So you've canceled your gym membership. Could it be time to resurrect some old fitness gadget you bought years ago -- one of those hot, miracle products from infomercials or drugstore checkout lines promising great abs, buns and thighs? We looked at a few of the more popular workout products from yesteryear and asked experts whether it's worth digging them out or if they should stay buried in the back of the garage.
What is it? A rubber-enforced wheel with handles that promises to tone and strengthen abdominal muscles when you grip the knobs and roll into a plank position on the ground from your knees, then roll back again.
Does it work? It can target the abs if done properly, but you'll also be risking injury, says Fabio Comana, an exercise physiologist with the American Council on Exercise, a nonprofit fitness education and certifying organization. He warns against using the wheel for that reason. "You're transferring a lot of stress from the shoulders and lower back into a single wheel with two hands," he says. "As it lacks a brake mechanism, the risk for injury is greater. And mentally, we feel that if some is good, more is better -- so you roll too far out. . . . It causes stress in the lower back."
Verdict: Toss it.
What is it? Shaped roughly like a letter C when viewed from the side, the ab roller includes a headrest to support the head and neck during crunches. The user lies on his or her back, grabs hold of the top device and then rolls into a crunch.
Does it work? A 2001 study of abdominal workout equipment found little to no difference in crunches done with or without the Ab Roller. Comana does appreciate that the Ab Roller -- unlike the Ab Wheel -- puts you in the correct position for a sit-up, but he still feels it's easy to overdo it on this machine. Muscle fatigue, he says, will mean you end up using lats, pecs and triceps instead of the abs to curl the upper body toward the hips.
Ron Eustis, a Westside personal trainer, had another problem with the Ab Roller: storage. He tossed his because he couldn't figure out where to stash it.
Justin Price, a personal trainer with IDEA Health and Fitness Assn., a leading membership organization for health and fitness professionals, says that this device carries its own injury risk. "It's an upper back roll-up, so your torso rounds," he says. "That wouldn't be a good idea, considering most people sit at a computer and round their shoulders forward [there already]." You could set yourself up for a rounded spine and injury in the long run.
Verdict: Toss it.
What is it? Made popular by sitcom star Suzanne Somers in the late 1980s and early 1990s, the first version of this brand's leg press promised to help you "squeeze, squeeze your way to shapely hips and thighs." A spring-loaded hinge connected the two pieces of metal tubing, forming a V shape. Users would place the device between their legs and press together until their knees touched. The ThighMaster could be used while lying on one side, legs parallel or sitting up.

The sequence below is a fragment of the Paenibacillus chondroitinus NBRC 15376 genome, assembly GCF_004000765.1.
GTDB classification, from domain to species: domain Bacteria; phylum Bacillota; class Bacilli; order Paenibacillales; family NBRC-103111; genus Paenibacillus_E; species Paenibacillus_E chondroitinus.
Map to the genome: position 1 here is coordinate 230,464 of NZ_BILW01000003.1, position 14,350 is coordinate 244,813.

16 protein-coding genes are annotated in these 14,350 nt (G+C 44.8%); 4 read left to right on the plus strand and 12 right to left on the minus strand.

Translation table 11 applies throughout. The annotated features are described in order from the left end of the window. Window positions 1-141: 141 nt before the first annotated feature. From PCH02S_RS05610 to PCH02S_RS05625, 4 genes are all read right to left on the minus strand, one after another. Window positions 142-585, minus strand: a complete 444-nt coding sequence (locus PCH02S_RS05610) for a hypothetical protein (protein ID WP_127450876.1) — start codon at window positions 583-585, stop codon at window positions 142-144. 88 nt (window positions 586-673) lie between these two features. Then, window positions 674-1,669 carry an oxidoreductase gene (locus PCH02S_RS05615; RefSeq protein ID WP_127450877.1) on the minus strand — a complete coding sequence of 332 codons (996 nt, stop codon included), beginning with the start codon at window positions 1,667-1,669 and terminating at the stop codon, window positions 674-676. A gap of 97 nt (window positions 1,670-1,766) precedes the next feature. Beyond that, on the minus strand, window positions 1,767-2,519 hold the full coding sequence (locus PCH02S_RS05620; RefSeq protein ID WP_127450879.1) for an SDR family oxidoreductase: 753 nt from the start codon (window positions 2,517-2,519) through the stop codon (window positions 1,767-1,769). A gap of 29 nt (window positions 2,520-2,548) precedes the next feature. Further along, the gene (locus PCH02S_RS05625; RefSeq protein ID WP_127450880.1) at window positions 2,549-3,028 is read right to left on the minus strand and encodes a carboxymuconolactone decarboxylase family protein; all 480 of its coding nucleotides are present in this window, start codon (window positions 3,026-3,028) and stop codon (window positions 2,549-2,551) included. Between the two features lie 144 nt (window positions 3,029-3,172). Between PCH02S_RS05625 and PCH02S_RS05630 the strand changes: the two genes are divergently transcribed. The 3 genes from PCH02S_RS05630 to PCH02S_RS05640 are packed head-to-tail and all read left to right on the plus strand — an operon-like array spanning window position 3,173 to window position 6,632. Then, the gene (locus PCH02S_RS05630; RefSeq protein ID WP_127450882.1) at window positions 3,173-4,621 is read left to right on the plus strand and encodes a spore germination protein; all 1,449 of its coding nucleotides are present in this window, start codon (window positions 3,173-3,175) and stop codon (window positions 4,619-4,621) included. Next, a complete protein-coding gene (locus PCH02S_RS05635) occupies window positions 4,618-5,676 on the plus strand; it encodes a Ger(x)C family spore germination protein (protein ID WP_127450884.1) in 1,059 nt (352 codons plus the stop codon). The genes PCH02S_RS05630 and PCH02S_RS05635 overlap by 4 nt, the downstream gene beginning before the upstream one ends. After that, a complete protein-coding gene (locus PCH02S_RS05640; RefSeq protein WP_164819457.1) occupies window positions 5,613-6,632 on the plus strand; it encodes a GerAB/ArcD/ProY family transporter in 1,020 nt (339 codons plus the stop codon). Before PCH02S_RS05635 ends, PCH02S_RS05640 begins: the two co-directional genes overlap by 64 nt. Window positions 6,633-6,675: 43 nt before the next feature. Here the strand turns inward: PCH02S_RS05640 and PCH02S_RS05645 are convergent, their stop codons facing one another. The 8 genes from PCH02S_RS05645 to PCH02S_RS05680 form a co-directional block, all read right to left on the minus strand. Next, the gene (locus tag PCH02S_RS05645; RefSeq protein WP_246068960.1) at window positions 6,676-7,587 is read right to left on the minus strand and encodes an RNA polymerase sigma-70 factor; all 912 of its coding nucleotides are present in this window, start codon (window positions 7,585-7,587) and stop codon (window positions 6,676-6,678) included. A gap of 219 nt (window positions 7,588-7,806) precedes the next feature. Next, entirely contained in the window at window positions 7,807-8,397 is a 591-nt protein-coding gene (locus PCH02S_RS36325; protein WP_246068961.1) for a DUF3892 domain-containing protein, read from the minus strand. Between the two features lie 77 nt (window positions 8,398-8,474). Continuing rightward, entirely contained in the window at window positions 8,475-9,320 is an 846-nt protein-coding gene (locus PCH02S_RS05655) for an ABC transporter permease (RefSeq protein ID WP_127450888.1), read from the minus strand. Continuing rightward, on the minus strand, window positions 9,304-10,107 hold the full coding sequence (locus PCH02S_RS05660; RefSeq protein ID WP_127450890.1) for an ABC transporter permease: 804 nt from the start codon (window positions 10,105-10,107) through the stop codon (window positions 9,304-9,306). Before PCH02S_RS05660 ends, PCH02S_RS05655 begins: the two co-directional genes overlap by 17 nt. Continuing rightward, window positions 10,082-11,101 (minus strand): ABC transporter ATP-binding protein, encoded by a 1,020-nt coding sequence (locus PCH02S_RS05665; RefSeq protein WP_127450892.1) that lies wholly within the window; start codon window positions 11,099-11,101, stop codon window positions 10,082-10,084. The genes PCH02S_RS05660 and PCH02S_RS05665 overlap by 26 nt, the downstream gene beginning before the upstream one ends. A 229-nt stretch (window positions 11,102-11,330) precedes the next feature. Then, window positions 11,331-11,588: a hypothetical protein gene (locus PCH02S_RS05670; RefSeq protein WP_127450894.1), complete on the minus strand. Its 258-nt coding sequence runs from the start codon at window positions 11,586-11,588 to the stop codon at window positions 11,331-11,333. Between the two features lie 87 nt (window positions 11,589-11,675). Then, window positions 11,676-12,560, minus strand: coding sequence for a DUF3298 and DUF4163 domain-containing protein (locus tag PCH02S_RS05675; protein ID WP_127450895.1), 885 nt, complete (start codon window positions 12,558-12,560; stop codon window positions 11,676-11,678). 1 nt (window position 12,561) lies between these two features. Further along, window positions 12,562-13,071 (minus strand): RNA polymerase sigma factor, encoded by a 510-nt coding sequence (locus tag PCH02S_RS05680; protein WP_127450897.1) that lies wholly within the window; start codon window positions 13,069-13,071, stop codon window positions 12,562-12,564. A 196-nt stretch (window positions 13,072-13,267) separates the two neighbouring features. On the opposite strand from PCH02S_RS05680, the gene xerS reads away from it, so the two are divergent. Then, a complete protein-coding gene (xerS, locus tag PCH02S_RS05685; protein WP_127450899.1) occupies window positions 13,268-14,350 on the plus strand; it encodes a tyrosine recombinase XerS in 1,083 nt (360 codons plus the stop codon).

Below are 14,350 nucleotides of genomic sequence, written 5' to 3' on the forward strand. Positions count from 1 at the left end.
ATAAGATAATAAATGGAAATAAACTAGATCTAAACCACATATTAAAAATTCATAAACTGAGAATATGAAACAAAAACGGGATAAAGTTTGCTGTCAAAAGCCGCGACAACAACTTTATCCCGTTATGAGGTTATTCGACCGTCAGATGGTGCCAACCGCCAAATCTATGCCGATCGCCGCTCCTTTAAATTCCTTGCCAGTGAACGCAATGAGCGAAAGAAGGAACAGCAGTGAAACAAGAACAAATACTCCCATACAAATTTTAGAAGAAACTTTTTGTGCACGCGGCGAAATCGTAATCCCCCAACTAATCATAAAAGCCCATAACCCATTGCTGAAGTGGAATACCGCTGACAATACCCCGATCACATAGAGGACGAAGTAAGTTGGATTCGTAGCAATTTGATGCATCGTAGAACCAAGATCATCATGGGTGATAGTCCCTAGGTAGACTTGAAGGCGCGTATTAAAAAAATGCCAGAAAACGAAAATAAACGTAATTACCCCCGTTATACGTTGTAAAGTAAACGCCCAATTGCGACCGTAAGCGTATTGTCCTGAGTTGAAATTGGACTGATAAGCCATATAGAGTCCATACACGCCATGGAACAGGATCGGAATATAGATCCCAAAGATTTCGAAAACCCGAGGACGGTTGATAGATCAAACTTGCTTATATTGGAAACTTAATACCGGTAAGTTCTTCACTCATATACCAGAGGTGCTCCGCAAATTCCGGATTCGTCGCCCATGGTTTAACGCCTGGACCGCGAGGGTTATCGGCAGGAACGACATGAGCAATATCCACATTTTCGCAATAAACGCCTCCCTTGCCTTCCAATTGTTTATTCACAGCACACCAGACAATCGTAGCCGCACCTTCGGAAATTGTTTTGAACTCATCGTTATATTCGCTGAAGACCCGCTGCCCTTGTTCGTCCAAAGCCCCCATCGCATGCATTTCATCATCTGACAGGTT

Does it work? It will help give the appearance of muscles, but not add strength, Price says. "[With the ThighMaster], you'll build muscle, but it's not going to be functional in any way. That's because it works the muscles of the inner thigh in a concentric fashion, meaning it shortens the muscles. . . . A side step and squat would work those inner thigh muscles much more effectively."
As with the ab devices, Price adds, "you can't target one thing in the body, because the body works as a whole. It's like you gave all the work to one employee. That employee has a nervous breakdown and the others get lazy."
Verdict: Toss it.
What is it? Often called a Swiss ball, this firm, inflatable sphere is usually used for abdominal exercises, requiring the user to balance on the ball face up while contracting into forward or side crunches. Similar exercises can target other muscle groups. The ball is also used in connection with balance and weight training.
Does it work? Eustis says the stability ball can be used for everything from glutes to push-ups.
It's great to pair the ball with weights for a core workout, adds Kathy Stevens, educational director for the Aerobics and Fitness Assn. of America, a certifying agency of fitness professionals. Though a 5- or 10-pound weight wouldn't feel like much on a bench, she says, lifting that amount with your back on the ball "really works your core."
Eustis says he also uses the stability ball for push-ups, leg, low back and glute exercises.
The cons? Comana, who likes this device, warns to watch for wear and tear of the material that eventually may cause the ball to burst -- not the best thing when you're on your back and holding weights.